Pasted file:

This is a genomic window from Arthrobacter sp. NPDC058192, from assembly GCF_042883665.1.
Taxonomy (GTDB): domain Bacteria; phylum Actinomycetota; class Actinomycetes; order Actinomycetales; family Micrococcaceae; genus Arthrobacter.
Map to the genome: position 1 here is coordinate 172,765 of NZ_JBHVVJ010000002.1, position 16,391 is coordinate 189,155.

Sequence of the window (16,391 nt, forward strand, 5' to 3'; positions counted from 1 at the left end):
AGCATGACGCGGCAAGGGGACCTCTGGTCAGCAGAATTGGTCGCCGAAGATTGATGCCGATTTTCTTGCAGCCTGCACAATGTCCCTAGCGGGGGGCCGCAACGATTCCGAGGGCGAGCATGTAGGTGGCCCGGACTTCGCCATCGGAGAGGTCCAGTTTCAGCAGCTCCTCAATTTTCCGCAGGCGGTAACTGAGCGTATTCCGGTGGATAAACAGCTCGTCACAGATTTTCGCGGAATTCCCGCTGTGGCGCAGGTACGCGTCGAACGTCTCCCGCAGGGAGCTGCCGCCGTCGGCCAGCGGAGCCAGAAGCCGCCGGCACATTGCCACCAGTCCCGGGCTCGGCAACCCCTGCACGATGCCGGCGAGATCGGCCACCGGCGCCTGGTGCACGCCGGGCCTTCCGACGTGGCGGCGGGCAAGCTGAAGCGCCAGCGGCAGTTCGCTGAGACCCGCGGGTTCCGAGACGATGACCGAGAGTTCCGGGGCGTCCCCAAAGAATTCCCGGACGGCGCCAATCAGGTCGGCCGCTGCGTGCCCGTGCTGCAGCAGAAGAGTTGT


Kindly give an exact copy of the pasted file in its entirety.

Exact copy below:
This is a genomic window from Arthrobacter sp. NPDC058192, from assembly GCF_042883665.1.
Taxonomy (GTDB): domain Bacteria; phylum Actinomycetota; class Actinomycetes; order Actinomycetales; family Micrococcaceae; genus Arthrobacter.
Map to the genome: position 1 here is coordinate 172,765 of NZ_JBHVVJ010000002.1, position 16,391 is coordinate 189,155.

Sequence of the window (16,391 nt, forward strand, 5' to 3'; positions counted from 1 at the left end):
AGCATGACGCGGCAAGGGGACCTCTGGTCAGCAGAATTGGTCGCCGAAGATTGATGCCGATTTTCTTGCAGCCTGCACAATGTCCCTAGCGGGGGGCCGCAACGATTCCGAGGGCGAGCATGTAGGTGGCCCGGACTTCGCCATCGGAGAGGTCCAGTTTCAGCAGCTCCTCAATTTTCCGCAGGCGGTAACTGAGCGTATTCCGGTGGATAAACAGCTCGTCACAGATTTTCGCGGAATTCCCGCTGTGGCGCAGGTACGCGTCGAACGTCTCCCGCAGGGAGCTGCCGCCGTCGGCCAGCGGAGCCAGAAGCCGCCGGCACATTGCCACCAGTCCCGGGCTCGGCAACCCCTGCACGATGCCGGCGAGATCGGCCACCGGCGCCTGGTGCACGCCGGGCCTTCCGACGTGGCGGCGGGCAAGCTGAAGCGCCAGCGGCAGTTCGCTGAGACCCGCGGGTTCCGAGACGATGACCGAGAGTTCCGGGGCGTCCCCAAAGAATTCCCGGACGGCGCCAATCAGGTCGGCCGCTGCGTGCCCGTGCTGCAGCAGAAGAGTTGT